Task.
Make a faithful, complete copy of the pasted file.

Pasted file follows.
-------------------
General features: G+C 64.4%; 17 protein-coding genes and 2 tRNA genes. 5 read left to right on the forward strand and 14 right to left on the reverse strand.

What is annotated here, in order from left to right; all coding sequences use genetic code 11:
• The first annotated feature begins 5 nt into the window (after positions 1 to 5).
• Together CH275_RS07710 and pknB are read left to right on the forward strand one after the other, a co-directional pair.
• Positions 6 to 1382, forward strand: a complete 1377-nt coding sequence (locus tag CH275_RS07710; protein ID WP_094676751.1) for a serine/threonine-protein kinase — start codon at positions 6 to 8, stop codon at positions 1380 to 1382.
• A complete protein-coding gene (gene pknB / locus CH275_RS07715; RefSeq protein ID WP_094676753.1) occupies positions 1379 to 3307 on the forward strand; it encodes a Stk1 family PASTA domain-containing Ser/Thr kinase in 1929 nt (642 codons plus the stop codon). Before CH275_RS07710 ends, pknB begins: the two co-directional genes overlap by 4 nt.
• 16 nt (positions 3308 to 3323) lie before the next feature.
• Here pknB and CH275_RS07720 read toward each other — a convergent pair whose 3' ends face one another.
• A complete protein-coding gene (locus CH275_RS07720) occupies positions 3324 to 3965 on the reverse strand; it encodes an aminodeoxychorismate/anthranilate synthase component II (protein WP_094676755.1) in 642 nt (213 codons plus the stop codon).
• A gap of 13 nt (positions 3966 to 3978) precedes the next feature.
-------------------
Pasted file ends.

General features: G+C 64.4%; 17 protein-coding genes and 2 tRNA genes. 5 read left to right on the forward strand and 14 right to left on the reverse strand.

What is annotated here, in order from left to right; all coding sequences use genetic code 11:
• The first annotated feature begins 5 nt into the window (after positions 1 to 5).
• Together CH275_RS07710 and pknB are read left to right on the forward strand one after the other, a co-directional pair.
• Positions 6 to 1382, forward strand: a complete 1377-nt coding sequence (locus tag CH275_RS07710; protein ID WP_094676751.1) for a serine/threonine-protein kinase — start codon at positions 6 to 8, stop codon at positions 1380 to 1382.
• A complete protein-coding gene (gene pknB / locus CH275_RS07715; RefSeq protein ID WP_094676753.1) occupies positions 1379 to 3307 on the forward strand; it encodes a Stk1 family PASTA domain-containing Ser/Thr kinase in 1929 nt (642 codons plus the stop codon). Before CH275_RS07710 ends, pknB begins: the two co-directional genes overlap by 4 nt.
• 16 nt (positions 3308 to 3323) lie before the next feature.
• Here pknB and CH275_RS07720 read toward each other — a convergent pair whose 3' ends face one another.
• A complete protein-coding gene (locus CH275_RS07720) occupies positions 3324 to 3965 on the reverse strand; it encodes an aminodeoxychorismate/anthranilate synthase component II (protein WP_094676755.1) in 642 nt (213 codons plus the stop codon).
• A gap of 13 nt (positions 3966 to 3978) precedes the next feature.